- Obtain senior leadership support: Introduce yourself to other senior leaders by scheduling a meeting and request their support for IG. Create a PowerPoint with a few slides to explain IG and start the conversation. Discuss the pain points of those leaders and explain how IG can help. Market the successes that you have achieved in HIM through IG and discuss other areas for opportunity. For example, consider your volume of duplicate medical record numbers and overlays in the Master Patient Index (MPI). A high duplication or error rate in the MPI is a huge patient safety issue that can be addressed with more defined and standardized practices brought by an IG framework. Also, don’t forget to recruit members from these leaders’ areas of responsibility to participate in the sub-committees that are formed under the IG program. The more members you have across the healthcare spectrum the more folks are aware of IG and the silos will begin to break down.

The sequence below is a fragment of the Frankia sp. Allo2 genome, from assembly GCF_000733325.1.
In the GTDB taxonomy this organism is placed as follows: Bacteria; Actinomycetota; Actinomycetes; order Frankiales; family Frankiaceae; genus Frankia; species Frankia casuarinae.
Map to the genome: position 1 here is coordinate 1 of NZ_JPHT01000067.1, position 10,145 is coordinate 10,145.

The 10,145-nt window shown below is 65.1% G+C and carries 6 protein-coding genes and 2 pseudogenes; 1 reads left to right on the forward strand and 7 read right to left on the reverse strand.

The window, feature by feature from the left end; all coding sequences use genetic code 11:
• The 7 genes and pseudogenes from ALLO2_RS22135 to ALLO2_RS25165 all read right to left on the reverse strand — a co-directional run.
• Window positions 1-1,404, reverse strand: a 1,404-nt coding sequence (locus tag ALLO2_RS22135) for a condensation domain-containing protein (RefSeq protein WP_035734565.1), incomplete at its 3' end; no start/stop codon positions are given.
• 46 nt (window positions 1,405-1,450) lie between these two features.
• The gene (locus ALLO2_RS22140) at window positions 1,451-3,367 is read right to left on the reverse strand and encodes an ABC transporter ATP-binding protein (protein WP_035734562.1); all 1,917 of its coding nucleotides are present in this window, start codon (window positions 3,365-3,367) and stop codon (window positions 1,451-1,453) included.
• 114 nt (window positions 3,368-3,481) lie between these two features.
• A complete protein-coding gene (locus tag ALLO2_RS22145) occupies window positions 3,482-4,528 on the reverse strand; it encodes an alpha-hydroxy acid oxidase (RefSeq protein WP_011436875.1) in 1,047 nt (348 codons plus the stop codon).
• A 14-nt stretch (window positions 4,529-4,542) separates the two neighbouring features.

- Identity IG Potential Committee: Ask for senior leadership’s input on what senior level Committee can oversee IG based on the organization’s strategy. Often, organizations have an existing committee in place with the appropriate stakeholders that can be repurposed into the IG committee. Once you have senior leadership’s input, reach out to the Chair of that committee, market the importance and value of IG, and develop an initial strategy for governing information.
In closing, you have to be responsible for launching your own public relations campaign with IG. Muster up the courage to speak up and stand out. Share with senior leadership the IG successes you achieved in HIM and the importance of data and information in today’s environment and why an IG program is so important!
Always remember, IG is about information and HIM professionals are the healthcare “information experts.”
Cindy Zak is the executive director, corporate health information management at Yale New Haven Health and serves as the IG leader who has influenced significant change enterprise-wide. Yale New Haven Health earned AHIMA’s highest honor, the Grace Award, which recognizes excellence in health information management, in 2018.